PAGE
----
Attention to place and the important role that places – as physical and social spaces – play in health, is a prominent theme in my research. Adopting a critical geographical perspective, I conceptualize place not as simple backdrops to life, but as dynamic spaces where social, cultural, historical and political features coalesce to make up the meaningful context of human life. Guided by the notion that ‘place matters’ i.e., that lives are situated and located, I seek to understand health and aging by anchoring knowledge “in place”.
Communities are my living labs and places of research. Using participatory approaches, I partner with community members asking: What do you need to know? What is the most pressing concern for your community? How can we work together to better understand this problem and affect change? My community labs have included neighbourhoods in, for example, Toronto (Gardner, 2011) and New York City (Gardner, 2012).
Working as a research scientist at Bridgepoint Healthcare, I added hospitals as an important place for health research. Participatory designs that prioritize the place-based (hospital) experience of patients and staff provide the in-depth, contextualized knowledge required to affect real change. Indeed, a major contribution of this work is its application including the development of new hospital procedures related to wheelchair cleaning (Gardner et al., 2014), the implementation of new clinical assessment tools related to balance (Sibley, Brooks, Gardner, et al., 2016), and the establishment of hospital design guidelines that have been adopted by architecture firms and the MOHLTC (Alvaro, Kostovski, Wilkinson, Gardner & Gallant, 2015a, 2015b, 2015c, 2014).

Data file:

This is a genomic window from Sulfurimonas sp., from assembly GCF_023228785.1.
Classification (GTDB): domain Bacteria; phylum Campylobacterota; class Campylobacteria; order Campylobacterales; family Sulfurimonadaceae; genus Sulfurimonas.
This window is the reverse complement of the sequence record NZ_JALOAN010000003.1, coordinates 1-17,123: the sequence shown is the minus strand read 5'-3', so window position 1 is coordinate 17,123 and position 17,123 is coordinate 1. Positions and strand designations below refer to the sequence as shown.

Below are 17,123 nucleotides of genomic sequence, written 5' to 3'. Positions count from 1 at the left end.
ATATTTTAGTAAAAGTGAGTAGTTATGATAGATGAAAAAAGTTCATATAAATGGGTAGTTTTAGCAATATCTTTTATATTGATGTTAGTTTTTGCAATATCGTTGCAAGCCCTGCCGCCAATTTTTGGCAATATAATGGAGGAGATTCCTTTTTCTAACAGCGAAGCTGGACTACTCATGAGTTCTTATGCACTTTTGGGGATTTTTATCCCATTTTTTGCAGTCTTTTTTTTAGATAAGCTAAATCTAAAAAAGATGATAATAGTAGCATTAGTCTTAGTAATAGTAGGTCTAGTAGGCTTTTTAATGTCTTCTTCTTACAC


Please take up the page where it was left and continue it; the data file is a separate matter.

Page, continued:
Arriving at Brock, I expanded my research gaze to include the campus-community as a place of research. The increasing prevalence of mental health problems among university students is a major public health concern and one that is shared by students, faculty, staff and administrators at Brock. In partnership with faculty and student groups on campus I have initiated a new program of research to investigate an ‘upstream’ health promotion approach to mental health problems. In The Mindfulness Experiment research, I am examining the integration of mindfulness practices in post-secondary education in order to identify best practices for implementation and the impact on the mental health of students and faculty (Gardner, & Grose, 2015; Gardner, Kerridge & Power, in review).
While still relatively new, I see The Mindfulness Experiment as a significant area of study moving forward. The work has been incredibly well-received by the Brock community, the data is showing a strong and positive impact on student well-being, and interest – both as a mental health promotion strategy and as an effective pedagogical tool – is spreading across the academic and research community. In addition to publishing in this area, I have been awarded a Chancellors Chair for Teaching Excellence Grant to examine how to support faculty interested in integrating mindfulness into their classrooms.